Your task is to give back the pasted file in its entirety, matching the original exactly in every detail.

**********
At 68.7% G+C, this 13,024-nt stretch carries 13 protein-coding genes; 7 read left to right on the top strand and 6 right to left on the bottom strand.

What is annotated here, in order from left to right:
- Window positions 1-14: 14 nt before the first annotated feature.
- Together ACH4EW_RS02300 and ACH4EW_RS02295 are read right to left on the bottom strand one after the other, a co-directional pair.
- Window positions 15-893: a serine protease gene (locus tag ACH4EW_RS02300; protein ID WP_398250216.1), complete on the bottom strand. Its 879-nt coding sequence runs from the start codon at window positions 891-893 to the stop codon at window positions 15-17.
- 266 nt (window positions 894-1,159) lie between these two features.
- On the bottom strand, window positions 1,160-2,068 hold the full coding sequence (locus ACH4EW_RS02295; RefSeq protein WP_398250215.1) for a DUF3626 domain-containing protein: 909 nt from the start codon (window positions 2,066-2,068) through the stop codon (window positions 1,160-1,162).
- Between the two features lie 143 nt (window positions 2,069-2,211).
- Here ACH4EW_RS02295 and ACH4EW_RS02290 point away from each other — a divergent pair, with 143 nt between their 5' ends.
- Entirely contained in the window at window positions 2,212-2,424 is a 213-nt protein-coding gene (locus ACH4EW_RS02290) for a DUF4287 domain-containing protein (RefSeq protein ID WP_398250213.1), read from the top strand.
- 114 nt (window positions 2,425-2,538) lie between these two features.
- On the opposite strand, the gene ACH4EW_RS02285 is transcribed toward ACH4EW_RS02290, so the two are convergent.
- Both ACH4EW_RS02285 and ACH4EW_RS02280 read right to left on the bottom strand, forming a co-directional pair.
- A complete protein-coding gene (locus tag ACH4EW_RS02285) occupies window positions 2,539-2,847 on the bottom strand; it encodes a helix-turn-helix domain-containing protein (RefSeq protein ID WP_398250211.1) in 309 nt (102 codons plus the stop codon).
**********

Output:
At 68.7% G+C, this 13,024-nt stretch carries 13 protein-coding genes; 7 read left to right on the top strand and 6 right to left on the bottom strand.

What is annotated here, in order from left to right:
- Window positions 1-14: 14 nt before the first annotated feature.
- Together ACH4EW_RS02300 and ACH4EW_RS02295 are read right to left on the bottom strand one after the other, a co-directional pair.
- Window positions 15-893: a serine protease gene (locus tag ACH4EW_RS02300; protein ID WP_398250216.1), complete on the bottom strand. Its 879-nt coding sequence runs from the start codon at window positions 891-893 to the stop codon at window positions 15-17.
- 266 nt (window positions 894-1,159) lie between these two features.
- On the bottom strand, window positions 1,160-2,068 hold the full coding sequence (locus ACH4EW_RS02295; RefSeq protein WP_398250215.1) for a DUF3626 domain-containing protein: 909 nt from the start codon (window positions 2,066-2,068) through the stop codon (window positions 1,160-1,162).
- Between the two features lie 143 nt (window positions 2,069-2,211).
- Here ACH4EW_RS02295 and ACH4EW_RS02290 point away from each other — a divergent pair, with 143 nt between their 5' ends.
- Entirely contained in the window at window positions 2,212-2,424 is a 213-nt protein-coding gene (locus ACH4EW_RS02290) for a DUF4287 domain-containing protein (RefSeq protein ID WP_398250213.1), read from the top strand.
- 114 nt (window positions 2,425-2,538) lie between these two features.
- On the opposite strand, the gene ACH4EW_RS02285 is transcribed toward ACH4EW_RS02290, so the two are convergent.
- Both ACH4EW_RS02285 and ACH4EW_RS02280 read right to left on the bottom strand, forming a co-directional pair.
- A complete protein-coding gene (locus tag ACH4EW_RS02285) occupies window positions 2,539-2,847 on the bottom strand; it encodes a helix-turn-helix domain-containing protein (RefSeq protein ID WP_398250211.1) in 309 nt (102 codons plus the stop codon).